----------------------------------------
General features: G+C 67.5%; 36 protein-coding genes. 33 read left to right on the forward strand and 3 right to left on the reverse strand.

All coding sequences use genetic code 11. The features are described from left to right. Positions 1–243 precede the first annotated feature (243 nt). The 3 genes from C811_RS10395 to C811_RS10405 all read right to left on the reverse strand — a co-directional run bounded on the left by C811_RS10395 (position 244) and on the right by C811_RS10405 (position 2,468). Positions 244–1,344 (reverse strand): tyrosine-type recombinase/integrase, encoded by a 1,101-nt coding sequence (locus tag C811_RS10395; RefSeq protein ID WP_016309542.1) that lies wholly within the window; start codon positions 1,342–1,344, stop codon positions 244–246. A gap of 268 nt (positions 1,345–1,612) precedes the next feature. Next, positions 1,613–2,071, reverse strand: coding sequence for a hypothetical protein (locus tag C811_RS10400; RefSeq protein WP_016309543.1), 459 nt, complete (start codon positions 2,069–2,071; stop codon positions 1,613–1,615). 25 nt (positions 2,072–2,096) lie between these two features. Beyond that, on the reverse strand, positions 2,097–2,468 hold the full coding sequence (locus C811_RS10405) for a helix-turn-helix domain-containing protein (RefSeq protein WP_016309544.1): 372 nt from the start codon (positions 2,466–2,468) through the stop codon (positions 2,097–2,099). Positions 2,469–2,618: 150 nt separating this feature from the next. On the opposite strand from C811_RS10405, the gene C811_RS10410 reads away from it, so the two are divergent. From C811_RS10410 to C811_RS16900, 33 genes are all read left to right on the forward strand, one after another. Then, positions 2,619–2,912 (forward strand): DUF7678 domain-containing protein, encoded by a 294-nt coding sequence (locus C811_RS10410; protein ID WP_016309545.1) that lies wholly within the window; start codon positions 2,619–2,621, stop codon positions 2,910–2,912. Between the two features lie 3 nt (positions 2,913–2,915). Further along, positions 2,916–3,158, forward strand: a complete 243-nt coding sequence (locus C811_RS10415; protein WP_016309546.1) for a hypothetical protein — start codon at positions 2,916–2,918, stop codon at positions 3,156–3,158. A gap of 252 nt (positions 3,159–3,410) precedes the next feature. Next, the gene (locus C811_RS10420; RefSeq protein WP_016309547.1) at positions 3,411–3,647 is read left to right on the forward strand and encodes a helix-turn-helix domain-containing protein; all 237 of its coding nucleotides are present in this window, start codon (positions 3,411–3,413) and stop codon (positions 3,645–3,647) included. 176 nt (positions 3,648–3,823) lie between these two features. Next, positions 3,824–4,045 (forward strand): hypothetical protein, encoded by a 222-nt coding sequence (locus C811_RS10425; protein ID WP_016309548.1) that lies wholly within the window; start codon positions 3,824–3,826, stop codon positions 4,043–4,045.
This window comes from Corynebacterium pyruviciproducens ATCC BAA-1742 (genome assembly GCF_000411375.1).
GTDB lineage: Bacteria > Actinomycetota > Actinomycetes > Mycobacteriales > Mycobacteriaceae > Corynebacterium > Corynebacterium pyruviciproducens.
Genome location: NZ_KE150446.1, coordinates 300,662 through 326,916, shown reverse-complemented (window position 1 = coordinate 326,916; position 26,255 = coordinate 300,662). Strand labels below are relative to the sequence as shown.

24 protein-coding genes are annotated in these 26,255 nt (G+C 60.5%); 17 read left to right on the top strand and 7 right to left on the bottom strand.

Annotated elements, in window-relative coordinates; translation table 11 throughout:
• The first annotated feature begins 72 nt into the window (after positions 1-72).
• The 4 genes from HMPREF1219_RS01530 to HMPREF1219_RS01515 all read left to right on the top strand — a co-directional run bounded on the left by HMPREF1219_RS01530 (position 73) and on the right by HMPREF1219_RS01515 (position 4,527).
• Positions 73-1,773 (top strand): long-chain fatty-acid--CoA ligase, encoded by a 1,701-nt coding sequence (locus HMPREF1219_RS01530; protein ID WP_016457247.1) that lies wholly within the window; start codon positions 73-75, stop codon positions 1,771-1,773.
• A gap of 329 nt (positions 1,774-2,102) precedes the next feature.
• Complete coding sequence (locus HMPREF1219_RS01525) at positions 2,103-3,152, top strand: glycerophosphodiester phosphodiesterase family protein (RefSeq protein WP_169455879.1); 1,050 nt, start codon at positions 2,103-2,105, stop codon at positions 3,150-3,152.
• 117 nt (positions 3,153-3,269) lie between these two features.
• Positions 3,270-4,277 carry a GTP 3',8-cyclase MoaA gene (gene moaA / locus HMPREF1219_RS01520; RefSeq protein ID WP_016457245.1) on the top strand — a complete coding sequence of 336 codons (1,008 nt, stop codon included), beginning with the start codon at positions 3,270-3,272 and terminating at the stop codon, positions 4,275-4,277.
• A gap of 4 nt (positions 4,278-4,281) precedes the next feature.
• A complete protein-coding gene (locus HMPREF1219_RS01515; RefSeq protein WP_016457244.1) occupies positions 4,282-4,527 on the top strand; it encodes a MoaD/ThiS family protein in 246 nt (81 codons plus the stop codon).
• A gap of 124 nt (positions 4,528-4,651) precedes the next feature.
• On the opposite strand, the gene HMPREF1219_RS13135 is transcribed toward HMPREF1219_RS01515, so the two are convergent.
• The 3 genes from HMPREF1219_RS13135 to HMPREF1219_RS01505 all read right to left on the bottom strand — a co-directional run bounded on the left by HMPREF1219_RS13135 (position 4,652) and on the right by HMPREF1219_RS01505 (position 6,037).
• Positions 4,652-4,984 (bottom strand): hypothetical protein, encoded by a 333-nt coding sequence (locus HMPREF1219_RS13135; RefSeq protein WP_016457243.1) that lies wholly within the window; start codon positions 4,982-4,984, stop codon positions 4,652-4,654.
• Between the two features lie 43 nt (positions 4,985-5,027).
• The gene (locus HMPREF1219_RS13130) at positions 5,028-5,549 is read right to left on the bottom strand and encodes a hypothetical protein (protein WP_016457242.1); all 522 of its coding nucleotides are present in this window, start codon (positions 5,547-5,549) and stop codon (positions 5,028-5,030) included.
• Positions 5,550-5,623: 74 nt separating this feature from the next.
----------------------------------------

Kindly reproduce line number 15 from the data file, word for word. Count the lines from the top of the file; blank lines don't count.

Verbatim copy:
• A gap of 4 nt (positions 4,278-4,281) precedes the next feature.